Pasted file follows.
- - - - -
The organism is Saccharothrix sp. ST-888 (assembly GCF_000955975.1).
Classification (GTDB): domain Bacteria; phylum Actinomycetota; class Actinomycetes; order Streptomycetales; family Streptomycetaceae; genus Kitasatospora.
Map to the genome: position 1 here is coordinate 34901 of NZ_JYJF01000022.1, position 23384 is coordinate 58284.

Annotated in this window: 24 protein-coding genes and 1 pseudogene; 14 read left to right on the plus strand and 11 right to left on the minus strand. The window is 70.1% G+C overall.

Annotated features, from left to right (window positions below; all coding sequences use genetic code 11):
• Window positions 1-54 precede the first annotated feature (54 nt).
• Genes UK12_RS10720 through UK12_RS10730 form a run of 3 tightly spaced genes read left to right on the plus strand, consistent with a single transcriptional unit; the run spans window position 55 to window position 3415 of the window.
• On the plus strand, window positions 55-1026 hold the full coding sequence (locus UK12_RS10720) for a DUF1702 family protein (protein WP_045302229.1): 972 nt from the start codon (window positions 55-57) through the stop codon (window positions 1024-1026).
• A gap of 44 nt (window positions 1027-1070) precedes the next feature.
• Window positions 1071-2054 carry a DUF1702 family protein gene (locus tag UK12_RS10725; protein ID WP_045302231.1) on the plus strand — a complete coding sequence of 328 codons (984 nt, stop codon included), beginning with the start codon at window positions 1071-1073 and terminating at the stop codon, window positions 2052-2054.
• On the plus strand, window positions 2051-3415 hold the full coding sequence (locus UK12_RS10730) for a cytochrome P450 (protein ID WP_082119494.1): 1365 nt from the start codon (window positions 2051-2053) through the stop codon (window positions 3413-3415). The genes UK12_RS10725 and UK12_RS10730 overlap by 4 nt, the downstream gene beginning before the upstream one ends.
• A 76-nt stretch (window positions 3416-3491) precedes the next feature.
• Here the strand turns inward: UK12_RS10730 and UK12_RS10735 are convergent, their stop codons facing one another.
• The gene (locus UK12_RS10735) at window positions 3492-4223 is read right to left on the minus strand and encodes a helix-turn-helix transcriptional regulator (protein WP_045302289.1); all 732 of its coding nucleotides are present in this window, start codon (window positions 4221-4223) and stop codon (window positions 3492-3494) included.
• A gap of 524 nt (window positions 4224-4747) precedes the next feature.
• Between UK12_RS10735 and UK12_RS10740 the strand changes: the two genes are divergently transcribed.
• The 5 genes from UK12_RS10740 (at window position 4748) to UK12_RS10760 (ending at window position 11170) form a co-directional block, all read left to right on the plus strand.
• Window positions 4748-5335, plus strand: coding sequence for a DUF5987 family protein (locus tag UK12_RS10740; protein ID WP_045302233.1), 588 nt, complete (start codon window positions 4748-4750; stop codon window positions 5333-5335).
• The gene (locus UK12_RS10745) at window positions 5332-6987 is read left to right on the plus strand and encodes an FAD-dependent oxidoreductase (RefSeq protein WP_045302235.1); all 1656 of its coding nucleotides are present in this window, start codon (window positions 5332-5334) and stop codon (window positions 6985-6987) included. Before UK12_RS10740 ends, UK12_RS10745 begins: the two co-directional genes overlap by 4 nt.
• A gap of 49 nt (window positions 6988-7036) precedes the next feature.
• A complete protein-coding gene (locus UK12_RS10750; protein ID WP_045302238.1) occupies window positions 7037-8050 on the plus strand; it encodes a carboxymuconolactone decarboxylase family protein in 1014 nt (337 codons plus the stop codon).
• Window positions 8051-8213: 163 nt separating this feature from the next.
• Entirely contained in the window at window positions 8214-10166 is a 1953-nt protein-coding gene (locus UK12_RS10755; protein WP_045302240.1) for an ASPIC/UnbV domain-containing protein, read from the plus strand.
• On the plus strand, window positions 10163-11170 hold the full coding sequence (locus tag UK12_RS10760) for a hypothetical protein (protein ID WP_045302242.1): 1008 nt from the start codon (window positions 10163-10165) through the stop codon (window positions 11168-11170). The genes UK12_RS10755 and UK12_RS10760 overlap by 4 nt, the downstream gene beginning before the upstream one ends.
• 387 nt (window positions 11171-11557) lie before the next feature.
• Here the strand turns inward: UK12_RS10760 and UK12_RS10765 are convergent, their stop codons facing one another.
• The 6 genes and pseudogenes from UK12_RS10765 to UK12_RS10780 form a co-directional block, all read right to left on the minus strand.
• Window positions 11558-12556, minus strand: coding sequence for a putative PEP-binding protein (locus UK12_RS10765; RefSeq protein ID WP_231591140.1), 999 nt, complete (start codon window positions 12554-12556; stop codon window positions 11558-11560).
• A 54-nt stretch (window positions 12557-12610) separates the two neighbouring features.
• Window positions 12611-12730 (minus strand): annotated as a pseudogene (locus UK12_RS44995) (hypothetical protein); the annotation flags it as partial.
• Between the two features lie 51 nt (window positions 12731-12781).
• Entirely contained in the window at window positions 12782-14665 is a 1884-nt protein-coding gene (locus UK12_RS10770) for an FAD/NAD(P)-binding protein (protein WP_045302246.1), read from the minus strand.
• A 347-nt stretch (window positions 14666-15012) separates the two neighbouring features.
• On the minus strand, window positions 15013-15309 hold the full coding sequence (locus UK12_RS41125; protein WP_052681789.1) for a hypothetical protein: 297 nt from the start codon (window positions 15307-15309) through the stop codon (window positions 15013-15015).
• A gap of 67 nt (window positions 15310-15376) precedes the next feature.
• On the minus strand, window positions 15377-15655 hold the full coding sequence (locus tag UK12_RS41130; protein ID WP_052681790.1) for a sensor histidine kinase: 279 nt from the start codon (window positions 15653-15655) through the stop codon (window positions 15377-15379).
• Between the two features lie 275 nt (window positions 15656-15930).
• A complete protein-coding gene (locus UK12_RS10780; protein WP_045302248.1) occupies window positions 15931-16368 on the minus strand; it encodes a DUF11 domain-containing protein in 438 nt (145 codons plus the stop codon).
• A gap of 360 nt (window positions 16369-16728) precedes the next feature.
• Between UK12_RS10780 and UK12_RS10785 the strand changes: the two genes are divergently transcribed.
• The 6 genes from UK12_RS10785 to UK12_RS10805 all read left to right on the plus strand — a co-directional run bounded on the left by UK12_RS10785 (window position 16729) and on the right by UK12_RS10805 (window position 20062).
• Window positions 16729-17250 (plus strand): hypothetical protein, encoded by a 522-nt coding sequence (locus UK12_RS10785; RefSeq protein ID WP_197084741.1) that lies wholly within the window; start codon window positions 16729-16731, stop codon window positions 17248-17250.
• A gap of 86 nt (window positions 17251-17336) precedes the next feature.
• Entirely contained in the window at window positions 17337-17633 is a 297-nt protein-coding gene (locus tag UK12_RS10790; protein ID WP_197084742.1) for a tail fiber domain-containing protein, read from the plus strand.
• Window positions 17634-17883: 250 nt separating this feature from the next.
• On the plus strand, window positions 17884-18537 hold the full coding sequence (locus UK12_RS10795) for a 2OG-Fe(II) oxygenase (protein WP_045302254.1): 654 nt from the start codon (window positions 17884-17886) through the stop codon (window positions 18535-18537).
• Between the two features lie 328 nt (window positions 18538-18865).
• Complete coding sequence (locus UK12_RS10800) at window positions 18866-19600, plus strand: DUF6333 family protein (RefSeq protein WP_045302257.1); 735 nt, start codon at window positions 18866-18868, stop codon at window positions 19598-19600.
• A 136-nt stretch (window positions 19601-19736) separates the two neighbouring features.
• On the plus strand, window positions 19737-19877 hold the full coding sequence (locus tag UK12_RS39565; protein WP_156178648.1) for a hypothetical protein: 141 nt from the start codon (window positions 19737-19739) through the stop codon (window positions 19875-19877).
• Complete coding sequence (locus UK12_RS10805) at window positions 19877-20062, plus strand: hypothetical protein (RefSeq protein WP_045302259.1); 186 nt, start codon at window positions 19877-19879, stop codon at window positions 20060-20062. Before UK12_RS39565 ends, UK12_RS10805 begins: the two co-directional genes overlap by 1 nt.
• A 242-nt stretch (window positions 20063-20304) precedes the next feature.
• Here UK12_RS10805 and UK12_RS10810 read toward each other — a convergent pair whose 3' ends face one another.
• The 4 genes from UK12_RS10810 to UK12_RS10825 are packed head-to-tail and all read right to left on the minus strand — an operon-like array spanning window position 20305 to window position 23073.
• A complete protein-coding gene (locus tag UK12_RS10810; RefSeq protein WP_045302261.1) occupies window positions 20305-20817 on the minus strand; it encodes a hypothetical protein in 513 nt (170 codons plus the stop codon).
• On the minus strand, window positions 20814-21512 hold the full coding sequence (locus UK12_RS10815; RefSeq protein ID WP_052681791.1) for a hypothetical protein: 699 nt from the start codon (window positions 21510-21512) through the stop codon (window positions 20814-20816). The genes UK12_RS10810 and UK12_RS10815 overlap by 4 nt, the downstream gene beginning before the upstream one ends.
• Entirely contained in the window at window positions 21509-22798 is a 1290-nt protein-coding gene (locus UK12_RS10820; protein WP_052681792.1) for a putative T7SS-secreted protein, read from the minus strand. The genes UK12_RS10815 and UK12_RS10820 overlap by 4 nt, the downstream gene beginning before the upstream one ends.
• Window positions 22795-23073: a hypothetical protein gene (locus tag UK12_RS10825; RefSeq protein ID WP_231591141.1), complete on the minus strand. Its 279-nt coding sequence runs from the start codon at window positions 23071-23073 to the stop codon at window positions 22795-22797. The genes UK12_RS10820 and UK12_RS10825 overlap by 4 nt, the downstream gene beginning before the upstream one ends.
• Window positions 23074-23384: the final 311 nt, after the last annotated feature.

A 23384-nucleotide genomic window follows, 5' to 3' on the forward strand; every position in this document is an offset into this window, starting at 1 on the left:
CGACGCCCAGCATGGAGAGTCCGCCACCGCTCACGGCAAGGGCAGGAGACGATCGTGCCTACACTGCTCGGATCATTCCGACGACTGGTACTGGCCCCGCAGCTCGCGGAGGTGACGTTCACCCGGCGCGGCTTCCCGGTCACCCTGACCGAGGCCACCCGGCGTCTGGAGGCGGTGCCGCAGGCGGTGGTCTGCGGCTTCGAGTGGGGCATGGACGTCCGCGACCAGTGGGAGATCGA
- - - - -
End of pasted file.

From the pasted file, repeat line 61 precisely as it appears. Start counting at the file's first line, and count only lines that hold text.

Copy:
CGACGCCCAGCATGGAGAGTCCGCCACCGCTCACGGCAAGGGCAGGAGACGATCGTGCCTACACTGCTCGGATCATTCCGACGACTGGTACTGGCCCCGCAGCTCGCGGAGGTGACGTTCACCCGGCGCGGCTTCCCGGTCACCCTGACCGAGGCCACCCGGCGTCTGGAGGCGGTGCCGCAGGCGGTGGTCTGCGGCTTCGAGTGGGGCATGGACGTCCGCGACCAGTGGGAGATCGA